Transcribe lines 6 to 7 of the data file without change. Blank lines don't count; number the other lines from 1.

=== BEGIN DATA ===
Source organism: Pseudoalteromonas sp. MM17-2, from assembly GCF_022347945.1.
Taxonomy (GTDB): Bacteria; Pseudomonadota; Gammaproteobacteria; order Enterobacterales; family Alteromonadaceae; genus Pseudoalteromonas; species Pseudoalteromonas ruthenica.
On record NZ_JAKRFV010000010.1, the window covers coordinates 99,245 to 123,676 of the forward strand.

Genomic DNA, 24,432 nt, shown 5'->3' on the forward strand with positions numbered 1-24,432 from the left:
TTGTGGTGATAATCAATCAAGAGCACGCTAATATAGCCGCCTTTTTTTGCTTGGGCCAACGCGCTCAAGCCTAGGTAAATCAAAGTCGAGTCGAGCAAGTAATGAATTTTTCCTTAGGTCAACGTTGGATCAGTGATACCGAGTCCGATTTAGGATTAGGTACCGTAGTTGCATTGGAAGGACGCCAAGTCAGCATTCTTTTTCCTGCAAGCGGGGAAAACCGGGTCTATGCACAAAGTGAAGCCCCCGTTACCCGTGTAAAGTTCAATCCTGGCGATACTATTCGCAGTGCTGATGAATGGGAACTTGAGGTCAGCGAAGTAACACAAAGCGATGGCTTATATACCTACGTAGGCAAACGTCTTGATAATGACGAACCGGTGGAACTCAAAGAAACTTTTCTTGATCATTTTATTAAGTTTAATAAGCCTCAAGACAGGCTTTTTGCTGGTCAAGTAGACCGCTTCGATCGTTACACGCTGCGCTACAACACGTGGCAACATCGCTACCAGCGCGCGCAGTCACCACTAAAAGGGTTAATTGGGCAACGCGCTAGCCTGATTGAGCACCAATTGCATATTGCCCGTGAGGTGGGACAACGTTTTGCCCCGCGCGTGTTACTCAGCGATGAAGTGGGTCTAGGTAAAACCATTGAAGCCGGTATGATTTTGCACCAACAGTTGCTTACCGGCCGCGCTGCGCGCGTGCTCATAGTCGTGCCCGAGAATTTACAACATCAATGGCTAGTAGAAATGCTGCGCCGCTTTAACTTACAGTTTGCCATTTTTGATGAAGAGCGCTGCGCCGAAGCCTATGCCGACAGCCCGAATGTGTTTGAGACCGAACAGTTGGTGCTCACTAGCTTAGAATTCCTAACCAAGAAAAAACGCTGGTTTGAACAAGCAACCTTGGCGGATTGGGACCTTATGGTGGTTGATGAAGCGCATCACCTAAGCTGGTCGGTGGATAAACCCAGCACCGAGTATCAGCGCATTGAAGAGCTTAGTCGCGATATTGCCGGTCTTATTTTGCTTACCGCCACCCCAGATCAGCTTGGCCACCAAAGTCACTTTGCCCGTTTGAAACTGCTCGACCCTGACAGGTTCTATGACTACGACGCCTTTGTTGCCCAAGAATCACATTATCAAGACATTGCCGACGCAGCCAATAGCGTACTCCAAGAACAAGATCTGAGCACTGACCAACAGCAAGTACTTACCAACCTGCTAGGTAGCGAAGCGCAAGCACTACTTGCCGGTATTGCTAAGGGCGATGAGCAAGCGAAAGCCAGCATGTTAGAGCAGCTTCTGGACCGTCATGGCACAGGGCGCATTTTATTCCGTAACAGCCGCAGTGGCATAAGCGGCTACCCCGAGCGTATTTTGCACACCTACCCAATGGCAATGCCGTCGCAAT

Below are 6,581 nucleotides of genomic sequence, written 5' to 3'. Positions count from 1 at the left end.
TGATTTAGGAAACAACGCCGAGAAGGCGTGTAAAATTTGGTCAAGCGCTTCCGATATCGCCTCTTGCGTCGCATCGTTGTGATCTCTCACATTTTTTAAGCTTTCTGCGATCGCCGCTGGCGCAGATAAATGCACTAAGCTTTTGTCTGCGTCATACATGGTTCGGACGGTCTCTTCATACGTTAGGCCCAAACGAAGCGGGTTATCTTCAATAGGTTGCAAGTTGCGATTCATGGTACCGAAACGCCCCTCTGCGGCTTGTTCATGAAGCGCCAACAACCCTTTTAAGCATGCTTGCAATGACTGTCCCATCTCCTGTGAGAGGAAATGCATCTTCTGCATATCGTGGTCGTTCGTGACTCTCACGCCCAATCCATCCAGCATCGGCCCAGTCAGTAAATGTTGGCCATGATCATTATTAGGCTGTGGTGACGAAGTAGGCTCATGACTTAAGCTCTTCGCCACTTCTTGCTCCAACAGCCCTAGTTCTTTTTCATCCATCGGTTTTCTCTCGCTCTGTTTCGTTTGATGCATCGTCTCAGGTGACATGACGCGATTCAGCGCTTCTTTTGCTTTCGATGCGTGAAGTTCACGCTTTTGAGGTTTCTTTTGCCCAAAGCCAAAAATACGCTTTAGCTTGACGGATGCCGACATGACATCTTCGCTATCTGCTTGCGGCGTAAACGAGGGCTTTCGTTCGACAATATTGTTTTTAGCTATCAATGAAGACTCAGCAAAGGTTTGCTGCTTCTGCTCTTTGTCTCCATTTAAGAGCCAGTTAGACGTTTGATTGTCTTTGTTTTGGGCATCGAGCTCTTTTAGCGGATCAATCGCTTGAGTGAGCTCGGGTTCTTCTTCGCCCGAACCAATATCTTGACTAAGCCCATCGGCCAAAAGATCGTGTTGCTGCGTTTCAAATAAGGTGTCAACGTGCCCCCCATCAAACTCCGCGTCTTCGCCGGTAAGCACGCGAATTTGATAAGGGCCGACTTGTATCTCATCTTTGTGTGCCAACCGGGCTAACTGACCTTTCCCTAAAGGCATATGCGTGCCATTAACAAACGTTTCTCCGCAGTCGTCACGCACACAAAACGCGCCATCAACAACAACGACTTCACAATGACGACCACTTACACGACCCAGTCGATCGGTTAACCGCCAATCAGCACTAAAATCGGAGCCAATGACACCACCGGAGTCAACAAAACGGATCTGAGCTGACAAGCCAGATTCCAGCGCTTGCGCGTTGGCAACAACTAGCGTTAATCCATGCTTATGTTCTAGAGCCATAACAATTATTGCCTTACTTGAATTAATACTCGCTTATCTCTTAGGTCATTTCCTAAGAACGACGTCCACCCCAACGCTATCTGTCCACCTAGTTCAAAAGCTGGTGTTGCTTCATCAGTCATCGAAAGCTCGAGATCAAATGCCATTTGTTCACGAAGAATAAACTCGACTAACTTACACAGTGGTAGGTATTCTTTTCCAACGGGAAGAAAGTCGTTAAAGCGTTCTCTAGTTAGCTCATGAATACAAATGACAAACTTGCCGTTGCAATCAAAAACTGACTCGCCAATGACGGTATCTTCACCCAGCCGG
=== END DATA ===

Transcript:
Below are 6,581 nucleotides of genomic sequence, written 5' to 3'. Positions count from 1 at the left end.
TGATTTAGGAAACAACGCCGAGAAGGCGTGTAAAATTTGGTCAAGCGCTTCCGATATCGCCTCTTGCGTCGCATCGTTGTGATCTCTCACATTTTTTAAGCTTTCTGCGATCGCCGCTGGCGCAGATAAATGCACTAAGCTTTTGTCTGCGTCATACATGGTTCGGACGGTCTCTTCATACGTTAGGCCCAAACGAAGCGGGTTATCTTCAATAGGTTGCAAGTTGCGATTCATGGTACCGAAACGCCCCTCTGCGGCTTGTTCATGAAGCGCCAACAACCCTTTTAAGCATGCTTGCAATGACTGTCCCATCTCCTGTGAGAGGAAATGCATCTTCTGCATATCGTGGTCGTTCGTGACTCTCACGCCCAATCCATCCAGCATCGGCCCAGTCAGTAAATGTTGGCCATGATCATTATTAGGCTGTGGTGACGAAGTAGGCTCATGACTTAAGCTCTTCGCCACTTCTTGCTCCAACAGCCCTAGTTCTTTTTCATCCATCGGTTTTCTCTCGCTCTGTTTCGTTTGATGCATCGTCTCAGGTGACATGACGCGATTCAGCGCTTCTTTTGCTTTCGATGCGTGAAGTTCACGCTTTTGAGGTTTCTTTTGCCCAAAGCCAAAAATACGCTTTAGCTTGACGGATGCCGACATGACATCTTCGCTATCTGCTTGCGGCGTAAACGAGGGCTTTCGTTCGACAATATTGTTTTTAGCTATCAATGAAGACTCAGCAAAGGTTTGCTGCTTCTGCTCTTTGTCTCCATTTAAGAGCCAGTTAGACGTTTGATTGTCTTTGTTTTGGGCATCGAGCTCTTTTAGCGGATCAATCGCTTGAGTGAGCTCGGGTTCTTCTTCGCCCGAACCAATATCTTGACTAAGCCCATCGGCCAAAAGATCGTGTTGCTGCGTTTCAAATAAGGTGTCAACGTGCCCCCCATCAAACTCCGCGTCTTCGCCGGTAAGCACGCGAATTTGATAAGGGCCGACTTGTATCTCATCTTTGTGTGCCAACCGGGCTAACTGACCTTTCCCTAAAGGCATATGCGTGCCATTAACAAACGTTTCTCCGCAGTCGTCACGCACACAAAACGCGCCATCAACAACAACGACTTCACAATGACGACCACTTACACGACCCAGTCGATCGGTTAACCGCCAATCAGCACTAAAATCGGAGCCAATGACACCACCGGAGTCAACAAAACGGATCTGAGCTGACAAGCCAGATTCCAGCGCTTGCGCGTTGGCAACAACTAGCGTTAATCCATGCTTATGTTCTAGAGCCATAACAATTATTGCCTTACTTGAATTAATACTCGCTTATCTCTTAGGTCATTTCCTAAGAACGACGTCCACCCCAACGCTATCTGTCCACCTAGTTCAAAAGCTGGTGTTGCTTCATCAGTCATCGAAAGCTCGAGATCAAATGCCATTTGTTCACGAAGAATAAACTCGACTAACTTACACAGTGGTAGGTATTCTTTTCCAACGGGAAGAAAGTCGTTAAAGCGTTCTCTAGTTAGCTCATGAATACAAATGACAAACTTGCCGTTGCAATCAAAAACTGACTCGCCAATGACGGTATCTTCACCCAGCCGG